Playwright, director, writer. Born Lorraine Vivian Hansberry on May 19, 1930, in Chicago, Illinois. During her brief life, Lorraine Hansberry made a lasting contribution to the field of African American literature. She also broke new ground as the first African American woman to have a play produced on Broadway. Her greatest work, A Raisin in the Sun, premiered on Broadway in 1959. The play tells the story of one African American family’s experiences—their hopes and challenges—living in Chicago’s South Side neighborhood during the 1950s. The show was a smash hit and won the New York Drama Critics Circle Award. It was later turned into the 1961 film, starring Sidney Poitier and Ruby Dee. Her second play, The Sign in Sidney Brustein’s Window (1964), did not fare as well. A few of her other works were produced posthumously.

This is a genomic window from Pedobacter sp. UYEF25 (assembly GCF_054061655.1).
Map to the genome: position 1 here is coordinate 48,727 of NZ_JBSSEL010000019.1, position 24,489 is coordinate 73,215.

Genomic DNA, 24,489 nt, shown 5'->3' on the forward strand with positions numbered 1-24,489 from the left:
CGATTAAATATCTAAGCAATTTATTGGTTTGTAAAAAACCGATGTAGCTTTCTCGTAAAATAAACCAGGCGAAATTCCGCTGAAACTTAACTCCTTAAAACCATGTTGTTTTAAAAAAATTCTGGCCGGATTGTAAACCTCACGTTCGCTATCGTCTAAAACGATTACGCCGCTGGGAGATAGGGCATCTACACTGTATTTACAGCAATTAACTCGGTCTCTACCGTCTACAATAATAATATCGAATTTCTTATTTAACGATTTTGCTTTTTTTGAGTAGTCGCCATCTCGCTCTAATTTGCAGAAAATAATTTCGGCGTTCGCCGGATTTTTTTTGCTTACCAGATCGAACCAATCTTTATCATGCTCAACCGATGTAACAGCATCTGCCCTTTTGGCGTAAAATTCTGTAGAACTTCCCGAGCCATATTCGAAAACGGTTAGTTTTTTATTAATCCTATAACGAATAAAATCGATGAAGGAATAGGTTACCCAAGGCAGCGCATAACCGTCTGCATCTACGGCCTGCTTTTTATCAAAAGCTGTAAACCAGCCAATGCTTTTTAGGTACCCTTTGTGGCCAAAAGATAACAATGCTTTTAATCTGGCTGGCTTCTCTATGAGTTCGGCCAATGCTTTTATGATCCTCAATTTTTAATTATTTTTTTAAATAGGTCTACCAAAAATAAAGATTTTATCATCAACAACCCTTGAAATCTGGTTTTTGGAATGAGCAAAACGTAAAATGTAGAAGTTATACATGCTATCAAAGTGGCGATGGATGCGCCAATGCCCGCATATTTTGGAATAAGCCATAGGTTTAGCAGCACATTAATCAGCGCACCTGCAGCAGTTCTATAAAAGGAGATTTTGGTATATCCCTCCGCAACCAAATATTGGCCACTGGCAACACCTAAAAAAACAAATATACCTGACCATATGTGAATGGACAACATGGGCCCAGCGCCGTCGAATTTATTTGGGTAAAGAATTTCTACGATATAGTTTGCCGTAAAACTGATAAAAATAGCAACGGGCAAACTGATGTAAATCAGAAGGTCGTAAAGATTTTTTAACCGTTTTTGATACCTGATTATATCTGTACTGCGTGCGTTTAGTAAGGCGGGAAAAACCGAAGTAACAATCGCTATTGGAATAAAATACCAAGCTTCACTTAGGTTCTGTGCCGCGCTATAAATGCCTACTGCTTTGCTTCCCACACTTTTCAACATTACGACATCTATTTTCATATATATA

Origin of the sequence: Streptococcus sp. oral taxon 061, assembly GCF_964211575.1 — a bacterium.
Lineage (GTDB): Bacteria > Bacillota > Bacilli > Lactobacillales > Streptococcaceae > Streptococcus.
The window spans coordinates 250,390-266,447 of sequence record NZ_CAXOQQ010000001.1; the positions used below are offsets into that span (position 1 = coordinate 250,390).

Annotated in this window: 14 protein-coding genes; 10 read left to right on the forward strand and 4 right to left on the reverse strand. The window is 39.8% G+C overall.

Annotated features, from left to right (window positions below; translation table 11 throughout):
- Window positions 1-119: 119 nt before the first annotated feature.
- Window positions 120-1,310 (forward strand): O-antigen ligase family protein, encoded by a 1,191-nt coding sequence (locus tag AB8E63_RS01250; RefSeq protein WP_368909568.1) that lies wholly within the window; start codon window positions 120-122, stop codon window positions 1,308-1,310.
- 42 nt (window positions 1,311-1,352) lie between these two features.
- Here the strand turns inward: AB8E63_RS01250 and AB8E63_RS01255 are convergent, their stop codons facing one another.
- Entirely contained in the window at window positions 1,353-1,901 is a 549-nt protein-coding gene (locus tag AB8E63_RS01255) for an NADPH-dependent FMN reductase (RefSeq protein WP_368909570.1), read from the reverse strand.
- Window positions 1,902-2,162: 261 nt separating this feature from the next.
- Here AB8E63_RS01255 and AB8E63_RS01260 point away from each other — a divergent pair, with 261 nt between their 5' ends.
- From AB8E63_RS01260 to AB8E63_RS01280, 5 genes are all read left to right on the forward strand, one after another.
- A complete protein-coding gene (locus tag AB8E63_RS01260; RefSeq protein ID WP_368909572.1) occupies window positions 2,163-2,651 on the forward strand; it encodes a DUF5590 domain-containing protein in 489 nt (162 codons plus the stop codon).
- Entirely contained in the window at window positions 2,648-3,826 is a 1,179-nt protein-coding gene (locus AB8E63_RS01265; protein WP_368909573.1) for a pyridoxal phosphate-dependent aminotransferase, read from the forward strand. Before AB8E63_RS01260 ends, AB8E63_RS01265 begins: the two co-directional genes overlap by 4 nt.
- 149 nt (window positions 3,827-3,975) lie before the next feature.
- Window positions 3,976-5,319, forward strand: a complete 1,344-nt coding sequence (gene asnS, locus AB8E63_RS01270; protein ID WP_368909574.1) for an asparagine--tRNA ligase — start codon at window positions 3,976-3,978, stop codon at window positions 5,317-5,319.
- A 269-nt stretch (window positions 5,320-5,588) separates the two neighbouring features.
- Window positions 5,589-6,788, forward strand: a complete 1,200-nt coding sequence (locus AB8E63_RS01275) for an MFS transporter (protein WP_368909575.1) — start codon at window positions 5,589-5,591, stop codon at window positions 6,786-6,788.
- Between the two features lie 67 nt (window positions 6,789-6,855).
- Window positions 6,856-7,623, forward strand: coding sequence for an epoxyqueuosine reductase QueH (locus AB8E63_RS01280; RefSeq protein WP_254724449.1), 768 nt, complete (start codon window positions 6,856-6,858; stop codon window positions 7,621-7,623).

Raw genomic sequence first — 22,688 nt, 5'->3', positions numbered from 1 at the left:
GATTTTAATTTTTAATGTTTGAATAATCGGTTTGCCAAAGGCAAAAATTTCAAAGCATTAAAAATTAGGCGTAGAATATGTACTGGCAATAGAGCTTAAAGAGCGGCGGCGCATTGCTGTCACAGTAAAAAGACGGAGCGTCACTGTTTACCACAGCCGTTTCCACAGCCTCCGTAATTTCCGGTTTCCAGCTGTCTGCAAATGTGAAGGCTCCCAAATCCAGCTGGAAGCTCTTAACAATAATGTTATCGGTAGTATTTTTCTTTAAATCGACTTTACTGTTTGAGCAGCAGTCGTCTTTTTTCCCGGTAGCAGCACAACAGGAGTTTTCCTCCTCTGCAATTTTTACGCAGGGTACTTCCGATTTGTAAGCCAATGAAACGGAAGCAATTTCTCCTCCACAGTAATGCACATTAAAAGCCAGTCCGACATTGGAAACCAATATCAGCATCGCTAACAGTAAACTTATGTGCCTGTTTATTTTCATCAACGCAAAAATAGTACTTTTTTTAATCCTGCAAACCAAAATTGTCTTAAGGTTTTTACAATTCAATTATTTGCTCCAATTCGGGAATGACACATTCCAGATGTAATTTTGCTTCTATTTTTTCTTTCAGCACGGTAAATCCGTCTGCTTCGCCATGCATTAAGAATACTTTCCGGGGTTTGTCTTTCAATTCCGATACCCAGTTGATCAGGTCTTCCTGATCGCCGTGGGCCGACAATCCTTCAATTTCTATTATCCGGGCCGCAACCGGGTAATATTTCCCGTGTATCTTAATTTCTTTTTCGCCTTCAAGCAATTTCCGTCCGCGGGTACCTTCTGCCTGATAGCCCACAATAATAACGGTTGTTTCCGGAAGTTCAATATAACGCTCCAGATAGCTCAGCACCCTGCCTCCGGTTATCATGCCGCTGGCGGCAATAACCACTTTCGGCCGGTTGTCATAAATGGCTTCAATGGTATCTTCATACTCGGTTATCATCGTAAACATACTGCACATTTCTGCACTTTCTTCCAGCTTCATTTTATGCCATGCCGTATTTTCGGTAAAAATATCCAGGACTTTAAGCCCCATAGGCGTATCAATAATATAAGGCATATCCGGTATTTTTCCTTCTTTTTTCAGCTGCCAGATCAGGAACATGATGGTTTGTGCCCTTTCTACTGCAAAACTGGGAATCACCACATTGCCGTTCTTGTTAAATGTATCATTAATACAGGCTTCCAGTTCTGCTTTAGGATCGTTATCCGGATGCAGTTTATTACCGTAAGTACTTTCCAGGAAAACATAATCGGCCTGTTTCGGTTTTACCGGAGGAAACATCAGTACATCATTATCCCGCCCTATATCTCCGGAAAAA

Lorraine Hansberry died on January 12, 1965. She married to Robert Nemiroff in 1953; the couple divorced the year before her death. More than 600 people attended her funeral at a church in New York City’s Harlem neighborhood. Actors Paul Robeson and Ruby Dee spoke at the service. Hansberry lives on through her play, which has been performed numerous times since her death. Most recently there was a 2004 revival of the show on Broadway, featuring Sean Combs, Audra McDonald and Phylicia Rashad.
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